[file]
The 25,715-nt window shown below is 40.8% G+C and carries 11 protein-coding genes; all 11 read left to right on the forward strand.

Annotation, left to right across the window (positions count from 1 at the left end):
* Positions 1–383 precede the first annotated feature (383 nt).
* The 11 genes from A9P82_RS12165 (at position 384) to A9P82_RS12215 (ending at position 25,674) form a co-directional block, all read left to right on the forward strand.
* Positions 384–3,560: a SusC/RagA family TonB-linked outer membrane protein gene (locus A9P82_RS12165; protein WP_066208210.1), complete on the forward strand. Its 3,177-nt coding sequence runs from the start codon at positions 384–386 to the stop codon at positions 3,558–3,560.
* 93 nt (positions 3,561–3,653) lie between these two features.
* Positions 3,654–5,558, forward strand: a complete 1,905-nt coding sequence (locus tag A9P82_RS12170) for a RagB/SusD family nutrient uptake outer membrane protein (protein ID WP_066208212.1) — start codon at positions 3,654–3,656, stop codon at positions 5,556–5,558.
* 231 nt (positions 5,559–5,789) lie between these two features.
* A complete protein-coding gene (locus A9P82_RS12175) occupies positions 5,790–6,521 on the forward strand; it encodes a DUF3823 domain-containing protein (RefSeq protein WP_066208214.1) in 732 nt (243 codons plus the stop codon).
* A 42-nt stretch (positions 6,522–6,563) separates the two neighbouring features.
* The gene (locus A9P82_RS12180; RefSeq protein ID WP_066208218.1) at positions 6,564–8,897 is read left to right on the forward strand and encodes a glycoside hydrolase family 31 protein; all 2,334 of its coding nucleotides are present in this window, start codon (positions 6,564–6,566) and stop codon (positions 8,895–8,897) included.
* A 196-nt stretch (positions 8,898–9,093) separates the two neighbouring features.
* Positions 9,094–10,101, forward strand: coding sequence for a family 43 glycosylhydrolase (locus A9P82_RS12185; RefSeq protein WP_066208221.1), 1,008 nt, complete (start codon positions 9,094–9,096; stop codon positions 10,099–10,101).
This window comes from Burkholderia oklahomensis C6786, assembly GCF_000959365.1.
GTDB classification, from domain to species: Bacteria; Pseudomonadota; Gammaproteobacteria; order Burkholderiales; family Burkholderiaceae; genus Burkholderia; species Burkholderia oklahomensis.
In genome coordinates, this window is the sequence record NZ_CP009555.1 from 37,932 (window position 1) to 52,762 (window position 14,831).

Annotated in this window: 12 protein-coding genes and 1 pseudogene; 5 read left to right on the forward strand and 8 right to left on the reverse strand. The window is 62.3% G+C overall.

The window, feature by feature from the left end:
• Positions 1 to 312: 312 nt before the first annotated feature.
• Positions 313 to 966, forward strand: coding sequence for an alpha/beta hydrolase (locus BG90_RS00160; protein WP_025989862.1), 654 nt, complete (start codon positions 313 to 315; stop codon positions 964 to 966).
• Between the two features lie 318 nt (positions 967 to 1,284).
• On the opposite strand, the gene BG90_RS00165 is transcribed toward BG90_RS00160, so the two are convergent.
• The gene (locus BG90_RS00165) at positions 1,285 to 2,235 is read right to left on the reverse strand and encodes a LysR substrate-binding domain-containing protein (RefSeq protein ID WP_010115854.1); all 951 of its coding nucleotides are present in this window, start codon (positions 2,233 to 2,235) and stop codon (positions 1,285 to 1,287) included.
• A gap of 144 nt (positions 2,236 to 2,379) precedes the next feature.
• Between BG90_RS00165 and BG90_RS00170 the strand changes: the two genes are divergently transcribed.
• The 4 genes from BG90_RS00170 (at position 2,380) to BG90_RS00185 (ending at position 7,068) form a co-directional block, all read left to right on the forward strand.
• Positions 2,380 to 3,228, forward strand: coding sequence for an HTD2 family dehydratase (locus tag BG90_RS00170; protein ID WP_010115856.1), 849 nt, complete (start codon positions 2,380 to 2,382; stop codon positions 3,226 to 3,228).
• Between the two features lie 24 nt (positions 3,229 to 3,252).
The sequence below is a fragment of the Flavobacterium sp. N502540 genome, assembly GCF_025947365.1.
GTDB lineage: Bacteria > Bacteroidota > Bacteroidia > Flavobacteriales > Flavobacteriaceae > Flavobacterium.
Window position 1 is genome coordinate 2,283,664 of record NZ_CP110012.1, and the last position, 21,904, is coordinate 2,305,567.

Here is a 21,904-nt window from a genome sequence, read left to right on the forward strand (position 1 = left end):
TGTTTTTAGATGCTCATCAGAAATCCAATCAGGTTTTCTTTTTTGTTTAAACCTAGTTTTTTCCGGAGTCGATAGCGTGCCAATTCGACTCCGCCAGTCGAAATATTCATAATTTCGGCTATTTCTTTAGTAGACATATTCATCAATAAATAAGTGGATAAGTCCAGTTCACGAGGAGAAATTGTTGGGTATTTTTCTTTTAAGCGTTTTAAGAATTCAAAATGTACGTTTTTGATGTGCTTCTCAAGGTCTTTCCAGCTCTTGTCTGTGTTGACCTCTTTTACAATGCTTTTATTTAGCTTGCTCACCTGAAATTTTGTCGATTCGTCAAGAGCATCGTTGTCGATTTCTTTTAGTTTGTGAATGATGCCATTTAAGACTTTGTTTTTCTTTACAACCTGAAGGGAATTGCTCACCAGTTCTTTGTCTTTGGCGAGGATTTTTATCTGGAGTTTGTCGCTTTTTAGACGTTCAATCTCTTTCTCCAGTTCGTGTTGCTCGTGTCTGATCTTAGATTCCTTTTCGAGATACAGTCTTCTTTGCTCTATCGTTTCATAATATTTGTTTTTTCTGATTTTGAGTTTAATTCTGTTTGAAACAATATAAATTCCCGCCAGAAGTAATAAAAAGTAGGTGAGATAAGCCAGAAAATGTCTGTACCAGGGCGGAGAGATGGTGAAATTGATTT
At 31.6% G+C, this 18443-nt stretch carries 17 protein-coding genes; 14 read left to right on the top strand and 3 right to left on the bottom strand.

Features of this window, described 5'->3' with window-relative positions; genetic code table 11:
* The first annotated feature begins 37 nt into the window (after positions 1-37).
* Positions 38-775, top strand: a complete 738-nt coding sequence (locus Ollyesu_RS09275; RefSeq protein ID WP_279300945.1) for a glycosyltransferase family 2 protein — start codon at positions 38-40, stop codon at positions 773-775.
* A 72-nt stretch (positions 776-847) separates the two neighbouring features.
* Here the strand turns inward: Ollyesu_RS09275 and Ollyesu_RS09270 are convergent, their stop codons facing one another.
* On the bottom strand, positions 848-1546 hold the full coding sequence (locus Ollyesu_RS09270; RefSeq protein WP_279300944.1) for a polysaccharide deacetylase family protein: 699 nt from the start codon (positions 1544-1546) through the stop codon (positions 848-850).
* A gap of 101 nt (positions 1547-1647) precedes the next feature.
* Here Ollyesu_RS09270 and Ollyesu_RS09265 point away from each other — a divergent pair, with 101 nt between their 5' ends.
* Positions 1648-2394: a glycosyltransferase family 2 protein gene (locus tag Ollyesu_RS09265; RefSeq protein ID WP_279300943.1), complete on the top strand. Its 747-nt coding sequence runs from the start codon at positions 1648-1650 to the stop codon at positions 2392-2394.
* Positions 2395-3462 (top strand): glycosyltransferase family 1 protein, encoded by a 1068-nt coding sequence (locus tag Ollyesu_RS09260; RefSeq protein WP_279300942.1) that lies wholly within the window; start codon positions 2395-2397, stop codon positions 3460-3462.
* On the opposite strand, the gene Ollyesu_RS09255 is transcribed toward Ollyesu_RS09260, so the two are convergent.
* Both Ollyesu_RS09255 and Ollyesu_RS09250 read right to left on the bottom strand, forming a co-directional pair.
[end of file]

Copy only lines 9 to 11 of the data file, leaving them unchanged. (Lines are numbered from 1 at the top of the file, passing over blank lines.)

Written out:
* A complete protein-coding gene (locus A9P82_RS12175) occupies positions 5,790–6,521 on the forward strand; it encodes a DUF3823 domain-containing protein (RefSeq protein WP_066208214.1) in 732 nt (243 codons plus the stop codon).
* A 42-nt stretch (positions 6,522–6,563) separates the two neighbouring features.
* The gene (locus A9P82_RS12180; RefSeq protein ID WP_066208218.1) at positions 6,564–8,897 is read left to right on the forward strand and encodes a glycoside hydrolase family 31 protein; all 2,334 of its coding nucleotides are present in this window, start codon (positions 6,564–6,566) and stop codon (positions 8,895–8,897) included.